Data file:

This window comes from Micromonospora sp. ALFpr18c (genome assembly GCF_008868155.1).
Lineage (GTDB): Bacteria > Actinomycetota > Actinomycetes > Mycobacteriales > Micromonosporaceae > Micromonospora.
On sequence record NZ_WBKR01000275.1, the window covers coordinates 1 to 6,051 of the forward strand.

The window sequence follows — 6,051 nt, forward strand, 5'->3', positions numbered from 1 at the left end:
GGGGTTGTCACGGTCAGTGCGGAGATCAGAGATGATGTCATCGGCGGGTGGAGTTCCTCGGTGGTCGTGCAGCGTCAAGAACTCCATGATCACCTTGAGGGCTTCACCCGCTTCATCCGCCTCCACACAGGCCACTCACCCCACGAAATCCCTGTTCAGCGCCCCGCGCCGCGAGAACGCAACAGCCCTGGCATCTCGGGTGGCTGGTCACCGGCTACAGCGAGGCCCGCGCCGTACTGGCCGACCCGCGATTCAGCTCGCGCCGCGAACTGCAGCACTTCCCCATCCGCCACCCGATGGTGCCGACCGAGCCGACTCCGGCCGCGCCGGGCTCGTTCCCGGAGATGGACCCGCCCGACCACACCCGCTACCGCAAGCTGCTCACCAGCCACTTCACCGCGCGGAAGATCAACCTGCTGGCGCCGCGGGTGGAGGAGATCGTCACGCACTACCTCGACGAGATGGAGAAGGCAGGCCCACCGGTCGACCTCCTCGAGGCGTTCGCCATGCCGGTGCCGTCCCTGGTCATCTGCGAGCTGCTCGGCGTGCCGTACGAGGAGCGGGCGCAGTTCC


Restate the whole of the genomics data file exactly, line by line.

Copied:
This window comes from Micromonospora sp. ALFpr18c (genome assembly GCF_008868155.1).
Lineage (GTDB): Bacteria > Actinomycetota > Actinomycetes > Mycobacteriales > Micromonosporaceae > Micromonospora.
On sequence record NZ_WBKR01000275.1, the window covers coordinates 1 to 6,051 of the forward strand.

The window sequence follows — 6,051 nt, forward strand, 5'->3', positions numbered from 1 at the left end:
GGGGTTGTCACGGTCAGTGCGGAGATCAGAGATGATGTCATCGGCGGGTGGAGTTCCTCGGTGGTCGTGCAGCGTCAAGAACTCCATGATCACCTTGAGGGCTTCACCCGCTTCATCCGCCTCCACACAGGCCACTCACCCCACGAAATCCCTGTTCAGCGCCCCGCGCCGCGAGAACGCAACAGCCCTGGCATCTCGGGTGGCTGGTCACCGGCTACAGCGAGGCCCGCGCCGTACTGGCCGACCCGCGATTCAGCTCGCGCCGCGAACTGCAGCACTTCCCCATCCGCCACCCGATGGTGCCGACCGAGCCGACTCCGGCCGCGCCGGGCTCGTTCCCGGAGATGGACCCGCCCGACCACACCCGCTACCGCAAGCTGCTCACCAGCCACTTCACCGCGCGGAAGATCAACCTGCTGGCGCCGCGGGTGGAGGAGATCGTCACGCACTACCTCGACGAGATGGAGAAGGCAGGCCCACCGGTCGACCTCCTCGAGGCGTTCGCCATGCCGGTGCCGTCCCTGGTCATCTGCGAGCTGCTCGGCGTGCCGTACGAGGAGCGGGCGCAGTTCC